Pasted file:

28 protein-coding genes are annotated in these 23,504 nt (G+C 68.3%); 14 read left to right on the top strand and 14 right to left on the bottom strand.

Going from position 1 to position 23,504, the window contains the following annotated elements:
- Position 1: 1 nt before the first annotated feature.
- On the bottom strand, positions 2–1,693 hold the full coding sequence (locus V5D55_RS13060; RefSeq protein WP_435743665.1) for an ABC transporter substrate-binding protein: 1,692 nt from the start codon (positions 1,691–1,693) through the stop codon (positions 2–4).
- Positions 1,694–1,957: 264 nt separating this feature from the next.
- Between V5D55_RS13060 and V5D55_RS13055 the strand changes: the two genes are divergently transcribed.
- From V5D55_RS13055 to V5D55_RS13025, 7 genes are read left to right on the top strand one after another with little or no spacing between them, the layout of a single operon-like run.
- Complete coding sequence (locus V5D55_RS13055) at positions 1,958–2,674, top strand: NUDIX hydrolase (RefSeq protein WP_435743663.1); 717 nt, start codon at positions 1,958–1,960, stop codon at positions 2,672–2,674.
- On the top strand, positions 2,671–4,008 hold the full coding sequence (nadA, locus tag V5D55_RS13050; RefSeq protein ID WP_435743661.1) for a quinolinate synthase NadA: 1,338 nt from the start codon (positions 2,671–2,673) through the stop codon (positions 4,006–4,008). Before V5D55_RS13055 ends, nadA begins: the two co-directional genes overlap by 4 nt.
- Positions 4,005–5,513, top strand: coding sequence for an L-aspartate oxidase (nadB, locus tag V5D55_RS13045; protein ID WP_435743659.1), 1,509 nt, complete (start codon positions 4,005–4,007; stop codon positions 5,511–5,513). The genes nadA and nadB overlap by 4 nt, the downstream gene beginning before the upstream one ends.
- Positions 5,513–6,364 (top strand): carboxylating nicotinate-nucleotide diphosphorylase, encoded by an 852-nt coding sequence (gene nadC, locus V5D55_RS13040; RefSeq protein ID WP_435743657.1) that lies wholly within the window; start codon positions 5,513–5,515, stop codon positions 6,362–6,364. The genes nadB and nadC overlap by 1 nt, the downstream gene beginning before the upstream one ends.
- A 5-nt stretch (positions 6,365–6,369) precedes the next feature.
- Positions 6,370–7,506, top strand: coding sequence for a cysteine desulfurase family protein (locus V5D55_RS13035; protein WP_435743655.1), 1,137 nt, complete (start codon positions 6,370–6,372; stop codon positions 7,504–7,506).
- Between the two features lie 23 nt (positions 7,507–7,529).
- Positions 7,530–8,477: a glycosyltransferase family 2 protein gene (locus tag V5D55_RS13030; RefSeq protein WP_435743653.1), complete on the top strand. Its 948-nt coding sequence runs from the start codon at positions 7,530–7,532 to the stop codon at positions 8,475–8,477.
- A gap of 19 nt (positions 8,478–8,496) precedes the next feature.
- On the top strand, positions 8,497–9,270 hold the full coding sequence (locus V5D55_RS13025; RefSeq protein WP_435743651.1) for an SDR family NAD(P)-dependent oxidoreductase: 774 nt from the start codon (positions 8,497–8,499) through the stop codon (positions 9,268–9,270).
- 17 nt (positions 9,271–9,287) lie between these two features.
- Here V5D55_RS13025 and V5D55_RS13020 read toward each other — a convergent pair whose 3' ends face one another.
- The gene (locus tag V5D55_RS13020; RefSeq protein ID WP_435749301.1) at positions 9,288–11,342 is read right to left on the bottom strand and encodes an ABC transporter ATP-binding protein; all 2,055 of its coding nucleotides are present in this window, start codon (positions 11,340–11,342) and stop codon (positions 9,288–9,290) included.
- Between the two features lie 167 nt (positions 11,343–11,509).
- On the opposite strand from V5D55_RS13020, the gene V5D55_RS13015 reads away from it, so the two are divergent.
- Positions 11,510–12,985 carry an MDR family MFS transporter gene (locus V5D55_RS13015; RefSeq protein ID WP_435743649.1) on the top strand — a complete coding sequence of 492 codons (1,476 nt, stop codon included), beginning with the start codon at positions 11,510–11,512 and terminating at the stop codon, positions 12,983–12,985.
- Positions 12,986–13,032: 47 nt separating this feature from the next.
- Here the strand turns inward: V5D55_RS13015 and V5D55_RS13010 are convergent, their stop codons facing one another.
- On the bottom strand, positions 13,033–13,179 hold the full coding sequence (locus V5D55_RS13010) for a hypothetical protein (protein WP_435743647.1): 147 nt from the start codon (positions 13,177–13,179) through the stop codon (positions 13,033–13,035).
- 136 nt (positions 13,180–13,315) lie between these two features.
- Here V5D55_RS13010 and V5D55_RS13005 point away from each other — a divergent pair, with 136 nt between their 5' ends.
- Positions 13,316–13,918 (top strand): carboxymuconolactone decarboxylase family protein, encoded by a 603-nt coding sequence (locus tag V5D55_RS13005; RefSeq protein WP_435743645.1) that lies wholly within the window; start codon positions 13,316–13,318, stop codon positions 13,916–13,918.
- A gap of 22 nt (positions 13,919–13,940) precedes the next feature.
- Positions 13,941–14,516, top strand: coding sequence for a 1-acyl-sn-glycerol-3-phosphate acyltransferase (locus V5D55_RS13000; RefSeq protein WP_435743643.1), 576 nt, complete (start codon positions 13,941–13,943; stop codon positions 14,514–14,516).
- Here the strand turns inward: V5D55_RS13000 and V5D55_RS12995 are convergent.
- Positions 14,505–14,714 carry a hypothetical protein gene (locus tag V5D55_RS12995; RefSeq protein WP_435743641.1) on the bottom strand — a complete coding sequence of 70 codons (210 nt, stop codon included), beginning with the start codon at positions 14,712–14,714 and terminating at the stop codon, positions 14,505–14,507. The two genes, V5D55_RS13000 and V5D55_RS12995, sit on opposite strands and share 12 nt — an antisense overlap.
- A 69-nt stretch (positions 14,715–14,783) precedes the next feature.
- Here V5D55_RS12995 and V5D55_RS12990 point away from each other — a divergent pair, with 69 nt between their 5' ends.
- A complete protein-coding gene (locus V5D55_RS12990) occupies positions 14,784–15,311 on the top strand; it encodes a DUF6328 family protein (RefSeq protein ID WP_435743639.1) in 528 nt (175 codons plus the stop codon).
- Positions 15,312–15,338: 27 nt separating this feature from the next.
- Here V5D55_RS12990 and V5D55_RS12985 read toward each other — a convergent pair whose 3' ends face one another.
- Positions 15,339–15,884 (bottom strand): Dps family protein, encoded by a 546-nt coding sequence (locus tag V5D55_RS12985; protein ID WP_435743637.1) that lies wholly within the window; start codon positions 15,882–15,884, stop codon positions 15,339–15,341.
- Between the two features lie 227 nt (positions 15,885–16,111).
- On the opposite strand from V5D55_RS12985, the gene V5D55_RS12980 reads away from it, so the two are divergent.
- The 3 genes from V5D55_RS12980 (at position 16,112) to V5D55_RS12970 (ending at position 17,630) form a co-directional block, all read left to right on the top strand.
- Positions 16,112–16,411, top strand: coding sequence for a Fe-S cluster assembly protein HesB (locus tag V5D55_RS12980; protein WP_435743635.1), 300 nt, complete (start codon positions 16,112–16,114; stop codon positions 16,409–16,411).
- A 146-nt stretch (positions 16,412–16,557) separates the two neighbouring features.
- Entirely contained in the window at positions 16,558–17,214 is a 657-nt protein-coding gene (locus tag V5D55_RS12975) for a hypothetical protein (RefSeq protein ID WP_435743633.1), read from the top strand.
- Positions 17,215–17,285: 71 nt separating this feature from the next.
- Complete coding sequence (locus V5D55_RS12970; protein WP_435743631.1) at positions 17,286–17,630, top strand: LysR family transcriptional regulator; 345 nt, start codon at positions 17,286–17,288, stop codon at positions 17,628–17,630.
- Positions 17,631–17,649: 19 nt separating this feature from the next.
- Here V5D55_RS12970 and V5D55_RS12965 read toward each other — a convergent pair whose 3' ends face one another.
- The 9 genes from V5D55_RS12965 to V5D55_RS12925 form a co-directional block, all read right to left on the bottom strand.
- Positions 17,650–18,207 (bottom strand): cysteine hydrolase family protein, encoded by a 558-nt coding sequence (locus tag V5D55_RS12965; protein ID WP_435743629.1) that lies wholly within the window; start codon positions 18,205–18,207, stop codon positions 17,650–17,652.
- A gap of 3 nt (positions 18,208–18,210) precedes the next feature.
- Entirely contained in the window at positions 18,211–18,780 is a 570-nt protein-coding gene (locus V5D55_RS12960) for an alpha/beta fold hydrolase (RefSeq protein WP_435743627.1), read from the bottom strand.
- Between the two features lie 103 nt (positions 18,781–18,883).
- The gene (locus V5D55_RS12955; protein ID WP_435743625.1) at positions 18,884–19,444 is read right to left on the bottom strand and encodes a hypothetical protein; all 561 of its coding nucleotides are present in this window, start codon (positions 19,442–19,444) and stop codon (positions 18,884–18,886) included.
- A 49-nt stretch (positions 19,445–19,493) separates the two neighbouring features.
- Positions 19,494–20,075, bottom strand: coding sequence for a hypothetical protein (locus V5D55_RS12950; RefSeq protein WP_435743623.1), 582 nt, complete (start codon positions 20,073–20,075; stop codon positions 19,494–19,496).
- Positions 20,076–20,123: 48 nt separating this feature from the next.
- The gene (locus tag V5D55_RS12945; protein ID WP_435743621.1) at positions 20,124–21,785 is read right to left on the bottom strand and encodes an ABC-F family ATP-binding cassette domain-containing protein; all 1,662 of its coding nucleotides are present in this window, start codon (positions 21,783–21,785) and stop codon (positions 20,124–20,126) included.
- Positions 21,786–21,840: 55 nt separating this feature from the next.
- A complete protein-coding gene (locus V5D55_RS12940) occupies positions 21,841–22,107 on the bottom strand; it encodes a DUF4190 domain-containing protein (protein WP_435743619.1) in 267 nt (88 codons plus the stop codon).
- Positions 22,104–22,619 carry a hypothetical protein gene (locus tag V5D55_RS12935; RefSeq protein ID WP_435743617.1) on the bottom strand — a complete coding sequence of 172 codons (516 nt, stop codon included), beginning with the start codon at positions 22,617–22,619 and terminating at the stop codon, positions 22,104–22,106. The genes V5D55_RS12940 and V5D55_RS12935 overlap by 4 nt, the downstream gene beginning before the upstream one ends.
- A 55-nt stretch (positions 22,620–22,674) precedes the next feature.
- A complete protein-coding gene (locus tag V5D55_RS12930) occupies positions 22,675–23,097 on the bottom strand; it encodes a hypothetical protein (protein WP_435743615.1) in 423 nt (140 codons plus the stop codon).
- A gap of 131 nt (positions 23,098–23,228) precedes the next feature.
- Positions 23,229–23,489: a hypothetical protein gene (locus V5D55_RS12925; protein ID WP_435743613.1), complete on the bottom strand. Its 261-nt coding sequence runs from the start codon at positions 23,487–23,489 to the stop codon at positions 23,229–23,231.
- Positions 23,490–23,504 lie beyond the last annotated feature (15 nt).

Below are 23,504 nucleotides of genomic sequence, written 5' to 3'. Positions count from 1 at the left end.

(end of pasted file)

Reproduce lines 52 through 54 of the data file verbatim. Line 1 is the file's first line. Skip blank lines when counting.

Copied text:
- A gap of 3 nt (positions 18,208–18,210) precedes the next feature.
- Entirely contained in the window at positions 18,211–18,780 is a 570-nt protein-coding gene (locus V5D55_RS12960) for an alpha/beta fold hydrolase (RefSeq protein WP_435743627.1), read from the bottom strand.
- Between the two features lie 103 nt (positions 18,781–18,883).